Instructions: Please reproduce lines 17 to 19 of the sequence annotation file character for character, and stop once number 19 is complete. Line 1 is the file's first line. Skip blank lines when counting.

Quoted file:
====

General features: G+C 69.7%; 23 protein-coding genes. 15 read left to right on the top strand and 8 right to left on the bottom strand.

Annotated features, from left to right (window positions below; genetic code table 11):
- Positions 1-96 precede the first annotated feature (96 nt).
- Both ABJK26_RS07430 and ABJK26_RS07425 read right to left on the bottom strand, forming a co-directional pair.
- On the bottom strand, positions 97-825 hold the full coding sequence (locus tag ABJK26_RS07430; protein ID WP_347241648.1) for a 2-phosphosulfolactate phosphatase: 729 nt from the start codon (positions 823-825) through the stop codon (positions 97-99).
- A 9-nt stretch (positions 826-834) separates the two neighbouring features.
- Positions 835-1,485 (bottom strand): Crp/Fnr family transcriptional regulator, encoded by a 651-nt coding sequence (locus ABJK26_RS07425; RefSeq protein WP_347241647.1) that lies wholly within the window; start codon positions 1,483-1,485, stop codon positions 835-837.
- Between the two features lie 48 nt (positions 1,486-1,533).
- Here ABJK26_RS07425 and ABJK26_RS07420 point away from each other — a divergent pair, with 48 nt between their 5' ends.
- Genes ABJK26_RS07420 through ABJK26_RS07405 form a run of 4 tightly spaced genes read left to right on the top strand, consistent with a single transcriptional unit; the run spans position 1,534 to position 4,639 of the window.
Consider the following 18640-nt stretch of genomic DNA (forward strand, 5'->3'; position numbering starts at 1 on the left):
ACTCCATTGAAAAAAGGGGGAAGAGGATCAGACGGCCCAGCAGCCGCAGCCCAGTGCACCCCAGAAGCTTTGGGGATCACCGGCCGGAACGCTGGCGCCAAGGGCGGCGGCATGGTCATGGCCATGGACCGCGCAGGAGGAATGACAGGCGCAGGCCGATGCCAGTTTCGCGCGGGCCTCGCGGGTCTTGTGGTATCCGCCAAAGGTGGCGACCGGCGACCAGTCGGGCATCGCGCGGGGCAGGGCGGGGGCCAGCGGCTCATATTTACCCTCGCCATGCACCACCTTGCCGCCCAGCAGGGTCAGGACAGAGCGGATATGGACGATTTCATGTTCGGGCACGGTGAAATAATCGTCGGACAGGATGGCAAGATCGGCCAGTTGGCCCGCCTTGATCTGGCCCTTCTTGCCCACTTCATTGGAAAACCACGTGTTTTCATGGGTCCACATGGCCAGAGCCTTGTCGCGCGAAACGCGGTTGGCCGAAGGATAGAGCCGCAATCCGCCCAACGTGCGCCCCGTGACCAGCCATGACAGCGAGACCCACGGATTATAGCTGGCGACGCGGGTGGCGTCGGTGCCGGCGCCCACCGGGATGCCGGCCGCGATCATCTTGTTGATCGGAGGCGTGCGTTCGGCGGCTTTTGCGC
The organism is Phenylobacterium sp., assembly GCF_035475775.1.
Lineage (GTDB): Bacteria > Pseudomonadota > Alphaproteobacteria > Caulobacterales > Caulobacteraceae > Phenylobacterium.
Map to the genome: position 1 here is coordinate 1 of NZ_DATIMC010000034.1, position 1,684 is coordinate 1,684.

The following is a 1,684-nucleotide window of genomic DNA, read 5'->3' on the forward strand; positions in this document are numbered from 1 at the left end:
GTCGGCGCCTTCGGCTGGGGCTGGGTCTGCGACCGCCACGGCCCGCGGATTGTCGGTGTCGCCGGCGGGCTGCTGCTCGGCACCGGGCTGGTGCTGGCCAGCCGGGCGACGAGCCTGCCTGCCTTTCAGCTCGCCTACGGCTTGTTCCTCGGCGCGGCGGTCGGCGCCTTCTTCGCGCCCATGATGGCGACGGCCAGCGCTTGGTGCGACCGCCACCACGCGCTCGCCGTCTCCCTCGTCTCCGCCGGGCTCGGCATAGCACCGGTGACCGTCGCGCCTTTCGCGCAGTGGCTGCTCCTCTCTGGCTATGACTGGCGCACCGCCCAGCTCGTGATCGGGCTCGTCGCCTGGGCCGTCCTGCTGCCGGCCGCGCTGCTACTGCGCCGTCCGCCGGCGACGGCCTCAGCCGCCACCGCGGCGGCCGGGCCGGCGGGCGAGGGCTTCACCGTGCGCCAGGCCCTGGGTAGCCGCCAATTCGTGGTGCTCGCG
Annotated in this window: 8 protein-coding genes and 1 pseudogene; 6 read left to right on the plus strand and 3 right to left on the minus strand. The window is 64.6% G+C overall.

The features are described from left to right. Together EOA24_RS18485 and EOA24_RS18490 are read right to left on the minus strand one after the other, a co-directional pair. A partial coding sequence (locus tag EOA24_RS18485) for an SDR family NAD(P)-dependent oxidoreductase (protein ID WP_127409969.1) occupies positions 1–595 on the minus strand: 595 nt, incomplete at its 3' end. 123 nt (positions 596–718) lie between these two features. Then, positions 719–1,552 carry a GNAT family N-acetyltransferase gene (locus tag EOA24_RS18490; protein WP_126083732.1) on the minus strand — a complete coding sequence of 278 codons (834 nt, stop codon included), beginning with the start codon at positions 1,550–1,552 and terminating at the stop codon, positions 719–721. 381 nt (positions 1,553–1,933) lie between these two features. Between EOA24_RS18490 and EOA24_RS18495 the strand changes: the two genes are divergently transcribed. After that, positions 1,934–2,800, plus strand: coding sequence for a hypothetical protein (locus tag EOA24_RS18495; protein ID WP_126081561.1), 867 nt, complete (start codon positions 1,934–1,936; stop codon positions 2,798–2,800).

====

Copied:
GTCGGCGCCTTCGGCTGGGGCTGGGTCTGCGACCGCCACGGCCCGCGGATTGTCGGTGTCGCCGGCGGGCTGCTGCTCGGCACCGGGCTGGTGCTGGCCAGCCGGGCGACGAGCCTGCCTGCCTTTCAGCTCGCCTACGGCTTGTTCCTCGGCGCGGCGGTCGGCGCCTTCTTCGCGCCCATGATGGCGACGGCCAGCGCTTGGTGCGACCGCCACCACGCGCTCGCCGTCTCCCTCGTCTCCGCCGGGCTCGGCATAGCACCGGTGACCGTCGCGCCTTTCGCGCAGTGGCTGCTCCTCTCTGGCTATGACTGGCGCACCGCCCAGCTCGTGATCGGGCTCGTCGCCTGGGCCGTCCTGCTGCCGGCCGCGCTGCTACTGCGCCGTCCGCCGGCGACGGCCTCAGCCGCCACCGCGGCGGCCGGGCCGGCGGGCGAGGGCTTCACCGTGCGCCAGGCCCTGGGTAGCCGCCAATTCGTGGTGCTCGCG
Annotated in this window: 8 protein-coding genes and 1 pseudogene; 6 read left to right on the plus strand and 3 right to left on the minus strand. The window is 64.6% G+C overall.

The features are described from left to right. Together EOA24_RS18485 and EOA24_RS18490 are read right to left on the minus strand one after the other, a co-directional pair. A partial coding sequence (locus tag EOA24_RS18485) for an SDR family NAD(P)-dependent oxidoreductase (protein ID WP_127409969.1) occupies positions 1–595 on the minus strand: 595 nt, incomplete at its 3' end. 123 nt (positions 596–718) lie between these two features. Then, positions 719–1,552 carry a GNAT family N-acetyltransferase gene (locus tag EOA24_RS18490; protein WP_126083732.1) on the minus strand — a complete coding sequence of 278 codons (834 nt, stop codon included), beginning with the start codon at positions 1,550–1,552 and terminating at the stop codon, positions 719–721. 381 nt (positions 1,553–1,933) lie between these two features. Between EOA24_RS18490 and EOA24_RS18495 the strand changes: the two genes are divergently transcribed. After that, positions 1,934–2,800, plus strand: coding sequence for a hypothetical protein (locus tag EOA24_RS18495; protein ID WP_126081561.1), 867 nt, complete (start codon positions 1,934–1,936; stop codon positions 2,798–2,800).